Harmattan can be characterised by very dry and dusty northeasterly trade wind, blowing from the Sahara Desert over West Africa into the Gulf of Guinea and can be noticed in Nigeria and other West Africa countries. This period can last between the end of November until the middle of March.
Now asides the health hazard and discomfort caused by our end of the year visitor, one creature most of us dread adds salt to injury. A creature that makes women scream and men cringe, not just because of how it looks but because of what it’s capable of: snakes. And this season drives these crawlers into our path, worst still, into our home.
A snake’s bite if not treated immediately becomes extremely lethal due to their venom. It has become a significant health issue in rural communities of Nigeria and other tropical parts as snake invasion has become a significant cause of mortality and morbidity.
It is estimated that over 10,000 people are bitten by snakes per year, in Nigeria alone, although the exact death toll hasn’t yet been recorded, and according to official records, only 8.5 per cent of snakebite victims visit the hospitals. Snake bites happen more often when people were farming, walking or herding.
The World Health Organization estimated about 100, 000 deaths per year connected to snake bites, and three times that number of people amputated, including permanent disabilities.
Some of the significant features of snake bites include;
- Necrosis (death of cells and tissue due to injury)
- Amputation of the affected body part if not immediately attended to
Antivenom, according to studies, contributes chiefly to envenoming management while a study in Nigeria shows its protection of more than 80 per cent against mortality, especially from carpet-viper bites. However, the distribution, availability, and use of antivenom remain a challenge.
PREMIUM TIMES published a report last year by the News Agency of Nigeria concerning the havoc snake bites caused in Gombe and Plateau states, aggravated by the scarcity of snake anti-venom drugs in the country.
Mr Fatai Oyediran of the department of public health, in a telephone interview with PREMIUM TIMES, however, disputed the report. Saying that, they had 3600 snake bites cases in general and that the total mortality for last year alone was around 103 not just in Gombe and Plateau state, but for the whole country, even though Gombe recorded the highest snake bites cases.
When asked what measures are being taken by relevant health agencies to tackle snake bite cases during this year’s harmattan season, he said: “anti-venom is the first item” on the budget list.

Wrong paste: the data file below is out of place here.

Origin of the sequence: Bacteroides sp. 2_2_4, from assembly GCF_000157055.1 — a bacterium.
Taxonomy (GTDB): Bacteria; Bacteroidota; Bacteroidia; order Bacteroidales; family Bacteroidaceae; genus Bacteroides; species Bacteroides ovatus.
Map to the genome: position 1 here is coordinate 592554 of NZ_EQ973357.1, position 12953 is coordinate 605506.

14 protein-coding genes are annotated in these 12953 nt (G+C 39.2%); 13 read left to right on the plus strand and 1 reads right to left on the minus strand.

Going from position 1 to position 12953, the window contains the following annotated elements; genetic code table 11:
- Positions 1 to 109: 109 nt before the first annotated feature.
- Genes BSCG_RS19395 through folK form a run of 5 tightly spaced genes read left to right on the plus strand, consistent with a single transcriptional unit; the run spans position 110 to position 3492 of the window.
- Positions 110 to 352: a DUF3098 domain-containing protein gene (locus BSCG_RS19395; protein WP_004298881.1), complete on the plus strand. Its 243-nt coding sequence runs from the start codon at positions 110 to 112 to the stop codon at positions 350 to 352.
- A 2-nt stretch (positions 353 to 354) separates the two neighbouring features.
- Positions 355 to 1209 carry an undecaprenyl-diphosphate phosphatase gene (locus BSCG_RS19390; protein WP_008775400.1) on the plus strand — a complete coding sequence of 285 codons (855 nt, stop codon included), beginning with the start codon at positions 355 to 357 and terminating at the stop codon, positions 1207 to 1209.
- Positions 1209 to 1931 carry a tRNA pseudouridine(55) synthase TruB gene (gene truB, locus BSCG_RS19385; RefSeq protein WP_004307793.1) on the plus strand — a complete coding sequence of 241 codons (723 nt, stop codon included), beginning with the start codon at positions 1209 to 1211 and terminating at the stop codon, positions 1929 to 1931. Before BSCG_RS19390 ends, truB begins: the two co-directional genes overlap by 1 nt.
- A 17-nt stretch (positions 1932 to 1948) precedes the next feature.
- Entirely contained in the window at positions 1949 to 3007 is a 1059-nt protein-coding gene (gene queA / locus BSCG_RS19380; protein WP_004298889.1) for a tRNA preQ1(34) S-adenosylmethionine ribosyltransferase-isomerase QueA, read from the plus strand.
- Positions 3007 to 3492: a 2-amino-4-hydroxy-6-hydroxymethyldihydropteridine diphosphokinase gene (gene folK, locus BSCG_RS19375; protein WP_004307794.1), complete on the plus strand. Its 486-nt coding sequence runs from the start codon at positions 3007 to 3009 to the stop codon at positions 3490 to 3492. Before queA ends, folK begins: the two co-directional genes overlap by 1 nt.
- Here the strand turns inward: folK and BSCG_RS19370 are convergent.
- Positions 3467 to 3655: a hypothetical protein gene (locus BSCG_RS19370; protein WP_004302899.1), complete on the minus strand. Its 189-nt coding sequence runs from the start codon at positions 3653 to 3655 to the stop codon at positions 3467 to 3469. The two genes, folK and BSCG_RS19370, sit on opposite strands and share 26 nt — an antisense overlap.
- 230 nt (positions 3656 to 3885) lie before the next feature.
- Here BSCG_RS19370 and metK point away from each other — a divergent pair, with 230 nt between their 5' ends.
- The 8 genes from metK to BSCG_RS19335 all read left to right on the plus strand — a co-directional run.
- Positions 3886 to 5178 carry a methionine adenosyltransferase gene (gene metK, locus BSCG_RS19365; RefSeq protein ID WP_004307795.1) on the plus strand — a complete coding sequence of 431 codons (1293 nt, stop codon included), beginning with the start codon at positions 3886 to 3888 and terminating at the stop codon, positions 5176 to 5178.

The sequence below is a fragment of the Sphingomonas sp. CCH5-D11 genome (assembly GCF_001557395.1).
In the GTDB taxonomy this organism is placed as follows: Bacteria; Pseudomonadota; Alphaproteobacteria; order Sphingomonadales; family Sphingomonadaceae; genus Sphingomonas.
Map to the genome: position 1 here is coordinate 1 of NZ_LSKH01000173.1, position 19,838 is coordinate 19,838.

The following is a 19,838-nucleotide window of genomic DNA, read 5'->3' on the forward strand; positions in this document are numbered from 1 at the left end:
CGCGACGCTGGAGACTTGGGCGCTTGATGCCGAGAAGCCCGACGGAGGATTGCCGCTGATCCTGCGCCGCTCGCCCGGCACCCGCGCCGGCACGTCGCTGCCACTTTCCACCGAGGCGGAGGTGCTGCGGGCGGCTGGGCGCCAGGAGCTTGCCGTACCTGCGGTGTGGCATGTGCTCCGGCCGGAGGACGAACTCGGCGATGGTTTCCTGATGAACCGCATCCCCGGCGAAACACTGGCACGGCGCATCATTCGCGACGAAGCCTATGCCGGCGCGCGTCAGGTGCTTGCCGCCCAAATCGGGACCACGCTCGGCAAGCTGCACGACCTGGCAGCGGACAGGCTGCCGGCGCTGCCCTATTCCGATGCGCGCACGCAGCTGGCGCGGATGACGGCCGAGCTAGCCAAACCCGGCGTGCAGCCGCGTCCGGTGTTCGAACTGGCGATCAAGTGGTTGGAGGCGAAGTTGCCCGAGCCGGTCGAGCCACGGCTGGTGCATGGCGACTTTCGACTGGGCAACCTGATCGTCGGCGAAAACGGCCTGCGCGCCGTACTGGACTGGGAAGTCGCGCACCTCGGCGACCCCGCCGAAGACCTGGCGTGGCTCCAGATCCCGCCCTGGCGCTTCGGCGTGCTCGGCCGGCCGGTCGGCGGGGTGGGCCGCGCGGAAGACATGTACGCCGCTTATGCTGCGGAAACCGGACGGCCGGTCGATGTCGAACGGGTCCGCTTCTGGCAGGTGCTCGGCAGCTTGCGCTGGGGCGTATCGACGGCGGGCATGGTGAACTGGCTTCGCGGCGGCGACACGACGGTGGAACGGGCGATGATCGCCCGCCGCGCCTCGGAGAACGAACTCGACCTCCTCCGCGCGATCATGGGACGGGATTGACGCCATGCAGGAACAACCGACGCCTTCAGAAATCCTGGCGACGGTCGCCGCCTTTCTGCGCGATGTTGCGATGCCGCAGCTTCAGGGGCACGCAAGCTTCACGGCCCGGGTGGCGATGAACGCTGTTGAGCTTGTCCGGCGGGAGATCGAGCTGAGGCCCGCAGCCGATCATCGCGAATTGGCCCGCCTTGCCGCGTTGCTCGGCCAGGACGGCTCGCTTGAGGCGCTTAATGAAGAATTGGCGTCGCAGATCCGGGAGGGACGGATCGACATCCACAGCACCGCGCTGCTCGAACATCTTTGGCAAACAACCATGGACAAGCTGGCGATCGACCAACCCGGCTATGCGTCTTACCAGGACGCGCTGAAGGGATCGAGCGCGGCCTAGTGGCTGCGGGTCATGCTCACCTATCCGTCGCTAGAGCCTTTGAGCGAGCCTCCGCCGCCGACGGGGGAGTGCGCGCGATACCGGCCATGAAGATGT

Mr Oyediran added that “Usually, we make provisions for about 5500 anti-venom and we have provisions for this year (2018) up to 2021.”
How to keep snakes away from your environment?
Due to the biting heat of harmattan, snakes like humans would do all it takes to find refuge in cooler climates, lest they stand the chance of overheating that may result in their death. Therefore, the possibility of running into snakes as they scramble for safety from excess heat is very high.
Snakes prefer to stay in shady places that accommodate and provide food, moisture, darkness, coolness and cover. In order to get rid of them, you have to make sure these things aren’t provided for them. This means, you would have to take some steps to deprive accommodation in your home and make staying as unbearable as possible, and some of these steps include;
- Cutting the grass around you short. Snakes can’t stand being exposed and would do anything to avoid open, highly-visible areas.
- Monitor your home by giving special attention to gaps around the corners of the house and seal cracks that may allow strange creatures in, especially from the windows, toilet and kitchen.
- Fumigate your house to expel snakes.
- Don’t open your front doors or leave your windows open for too long during harmattan period because some snakes can stretch long enough to pass through without making the least noise.
- Make sure to check under the tree that provides shades for you before sitting or lying down. Snakes equally like spots like this and may attack at the slight provocation. Ignorance isn’t an excuse.
- Make sure to check inside your shoes before putting your feet into them.
- If you must unwind or chill, door it indoor especially in the evenings.
What to do if you get bitten by a snake?
- Administer analgesic for local pain to help calm effects of snake bites.
- Wipe the affected area and ensure not to incise, because incisions may aggravate bleeding.
- Do away with anything tight from around the bitten area.
- Do not try traditional first aid methods or herbal medications and other unorthodox or unsafe ways.
- Move the person bitten to a health facility as quickly as possible.
- The bitten person may experience vomiting, so it is essential to place the person on their left side, so they assume the recovery position.
- Monitor the person’s airway and breathing, in case you need to resuscitate if necessary.
- The snake should be identified in order to identify if it is venomous or not and to also know the kind of anti-poison to administer.
- The body or the person bitten should be moved as little as possible during transit, to reduce the spread of venom.